THE BOTTOM LINE
By Scott Burnside, Special to ESPN.com
The names are familiar and the brand-new shiny pieces are alluring, no doubt. But just what kind of team will the Pittsburgh Penguins become? That is the $64 question and the greatest challenge facing second-year coach Ed Olczyk.
Offense: Up front, the Penguins have assembled a veritable who's who of offensive talent, both old and new. There's the venerable captain, Mario Lemieux; the venerable sniper with the bad back, John LeClair; tireless Mark Recchi; gifted Ziggy Palffy; and oh yeah, The Kid, Sidney Crosby. Apart from the obvious bonus of having star-quality players in the lineup, the Penguins' sudden depth should provide a welcome cushion for Crosby as he struggles with enormous expectations in trying to make the significant jump from junior hockey to the NHL. It is a cushion Lemieux did not enjoy when he arrived as the savior of the franchise back in 1984.
It's expected Crosby, who wowed observers with his play during training camp, will start the season playing alongside his landlord (Crosby is staying with Lemieux) and Recchi.
Defense: There is potential here, for sure, in the form of top prospect Ryan Whitney and Brooks Orpik, who will try to mesh with veterans Sergei Gonchar and Lyle Odelein. Dick Tarnstrom led all Penguins in scoring in 2003-04 with 52 points, and he seemed to find nice chemistry with Toronto castoff Ric Jackman, who had 24 points in 25 games after coming over from the Leafs.
Goaltending: Although Marc-Andre Fleury remains the goaltender of the future, the goaltender of the here and now is veteran Jocelyn Thibault, who is likely to surprise some after emerging from the gulag that was the Chicago Blackhawks' organization. Look for him to give the Penguins much-needed support as they find their defensive identity early in the season.
WHERE THEY'LL FINISH
YES If Crosby is allowed to mature at his own pace, he could chip in 60-65 points. If Lemieux stays healthy (a big "if" given Lemieux played just 10 games before pulling the plug on the 2003-04 season) and if the defense doesn't sabotage things, the Penguins will jump from dead last to a playoff berth.
If Lemieux is on the gimp, the team chemistry takes a gigantic hit. If Thibault breaks down or can't find his groove, the team will be in big trouble.
PLAYER TO WATCH
Thibault. Although he went down after just 14 games in the 2003-04 season, the 30-year-old has been a workhorse, logging 60 or more games in four straight seasons for the woeful Blackhawks. He provides the kind of veteran presence that will be key come playoff time, and this is a team that should qualify for the postseason.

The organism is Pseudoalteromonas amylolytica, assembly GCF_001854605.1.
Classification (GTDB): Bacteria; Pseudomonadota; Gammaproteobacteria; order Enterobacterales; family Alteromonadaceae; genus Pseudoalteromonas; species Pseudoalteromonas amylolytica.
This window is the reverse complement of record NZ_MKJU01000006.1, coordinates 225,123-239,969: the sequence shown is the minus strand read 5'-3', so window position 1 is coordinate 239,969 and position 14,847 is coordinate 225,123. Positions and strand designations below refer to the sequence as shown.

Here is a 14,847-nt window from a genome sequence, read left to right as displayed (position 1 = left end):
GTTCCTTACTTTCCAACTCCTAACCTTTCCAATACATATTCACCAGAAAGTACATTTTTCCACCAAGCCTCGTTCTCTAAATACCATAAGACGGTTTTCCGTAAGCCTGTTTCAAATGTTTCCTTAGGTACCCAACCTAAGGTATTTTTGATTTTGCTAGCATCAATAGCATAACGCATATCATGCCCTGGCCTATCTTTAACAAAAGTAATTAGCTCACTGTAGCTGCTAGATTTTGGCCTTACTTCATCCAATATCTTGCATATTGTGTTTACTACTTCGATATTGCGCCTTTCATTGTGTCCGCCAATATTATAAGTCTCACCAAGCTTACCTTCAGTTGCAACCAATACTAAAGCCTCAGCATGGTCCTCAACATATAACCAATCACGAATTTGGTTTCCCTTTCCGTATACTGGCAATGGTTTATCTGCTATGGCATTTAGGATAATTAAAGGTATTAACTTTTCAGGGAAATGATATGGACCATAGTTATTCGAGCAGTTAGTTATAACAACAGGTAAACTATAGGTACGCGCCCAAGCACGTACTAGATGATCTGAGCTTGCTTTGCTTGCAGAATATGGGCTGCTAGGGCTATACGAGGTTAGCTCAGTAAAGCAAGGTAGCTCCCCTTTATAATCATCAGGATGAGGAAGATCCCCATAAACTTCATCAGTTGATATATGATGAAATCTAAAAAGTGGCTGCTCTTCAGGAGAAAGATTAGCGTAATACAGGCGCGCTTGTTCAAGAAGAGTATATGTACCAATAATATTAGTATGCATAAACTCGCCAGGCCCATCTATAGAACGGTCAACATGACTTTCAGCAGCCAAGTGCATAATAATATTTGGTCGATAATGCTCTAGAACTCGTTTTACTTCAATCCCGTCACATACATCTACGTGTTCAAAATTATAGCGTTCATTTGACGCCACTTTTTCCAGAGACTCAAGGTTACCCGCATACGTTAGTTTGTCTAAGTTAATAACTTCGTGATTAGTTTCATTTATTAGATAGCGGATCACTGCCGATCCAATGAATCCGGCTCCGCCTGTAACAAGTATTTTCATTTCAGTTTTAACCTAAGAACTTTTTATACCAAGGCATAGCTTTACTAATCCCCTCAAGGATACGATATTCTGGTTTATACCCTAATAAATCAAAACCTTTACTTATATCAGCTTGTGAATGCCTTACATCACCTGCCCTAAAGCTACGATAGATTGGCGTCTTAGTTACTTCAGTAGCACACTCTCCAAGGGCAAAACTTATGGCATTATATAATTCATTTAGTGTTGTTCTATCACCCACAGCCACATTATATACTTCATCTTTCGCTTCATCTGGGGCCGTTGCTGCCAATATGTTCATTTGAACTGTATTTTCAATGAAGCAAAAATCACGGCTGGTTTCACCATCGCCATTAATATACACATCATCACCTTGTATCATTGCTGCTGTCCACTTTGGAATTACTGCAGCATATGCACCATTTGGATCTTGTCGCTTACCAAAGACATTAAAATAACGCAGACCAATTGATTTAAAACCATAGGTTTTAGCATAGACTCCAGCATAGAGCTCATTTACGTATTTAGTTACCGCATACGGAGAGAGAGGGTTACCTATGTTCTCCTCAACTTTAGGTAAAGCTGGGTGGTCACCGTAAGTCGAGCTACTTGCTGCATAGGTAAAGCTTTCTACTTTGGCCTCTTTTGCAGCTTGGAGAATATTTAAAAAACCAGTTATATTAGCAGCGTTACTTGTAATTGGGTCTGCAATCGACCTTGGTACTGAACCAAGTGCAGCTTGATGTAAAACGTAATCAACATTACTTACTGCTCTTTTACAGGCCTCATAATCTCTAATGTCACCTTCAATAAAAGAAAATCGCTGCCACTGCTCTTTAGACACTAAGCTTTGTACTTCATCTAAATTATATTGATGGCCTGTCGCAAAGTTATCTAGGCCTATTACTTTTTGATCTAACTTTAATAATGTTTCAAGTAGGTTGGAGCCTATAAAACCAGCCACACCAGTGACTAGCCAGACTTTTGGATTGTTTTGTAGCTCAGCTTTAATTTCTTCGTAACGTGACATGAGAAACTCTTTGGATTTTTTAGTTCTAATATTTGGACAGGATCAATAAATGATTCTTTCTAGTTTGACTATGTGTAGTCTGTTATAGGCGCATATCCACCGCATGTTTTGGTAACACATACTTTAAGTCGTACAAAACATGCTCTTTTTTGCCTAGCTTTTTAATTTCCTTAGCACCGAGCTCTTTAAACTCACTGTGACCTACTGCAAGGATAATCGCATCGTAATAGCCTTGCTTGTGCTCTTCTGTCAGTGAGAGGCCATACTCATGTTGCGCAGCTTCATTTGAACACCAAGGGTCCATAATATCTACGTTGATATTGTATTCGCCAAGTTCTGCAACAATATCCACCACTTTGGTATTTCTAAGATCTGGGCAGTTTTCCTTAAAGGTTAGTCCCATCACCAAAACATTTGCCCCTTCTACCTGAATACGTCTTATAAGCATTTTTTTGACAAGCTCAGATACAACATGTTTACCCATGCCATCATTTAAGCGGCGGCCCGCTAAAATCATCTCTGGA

Eyebrows were raised when Olczyk made the jump from the broadcast booth to the bench before the last NHL season, but after a dismal start, Olczyk, had the Penguins playing a strong, team-oriented game during the last weeks of the regular season. He has said his style won't change in spite of the dramatic turnover in personnel. If Olczyk is true to his word, the Penguins should flourish.
BEST OFFSEASON MOVE --> WINNING THE LOTTERY
It would be flip to say winning the Crosby lottery, but it's true. From that random event, all other things flowed, including luring Palffy, Gonchar and LeClair. Would free agents have been as likely to sign on with Lemieux and Co. if they'd ended up with Bobby Ryan (with all due respect to the second overall pick)? Uh, no.
WORST OFFSEASON MOVE --> FRONT AND CENTER
If there appears to be a hole in the Penguins' lineup, it's down the middle. A veteran pivot would have been nice. But given the team's other moves, it's a minor quibble.
Dick Tarnstrom, D
Yes, Tarnstrom led the Pens in scoring, with 16 goals and 36 assists.
Sebastien Caron, G
He played the most games out of the Pens' trio (Fleury and Aubin), posting a 9-24-5 record.
“It's going to be nice just to talk to him and talk about some hockey things.”
— Crosby on his relationship with Lemieux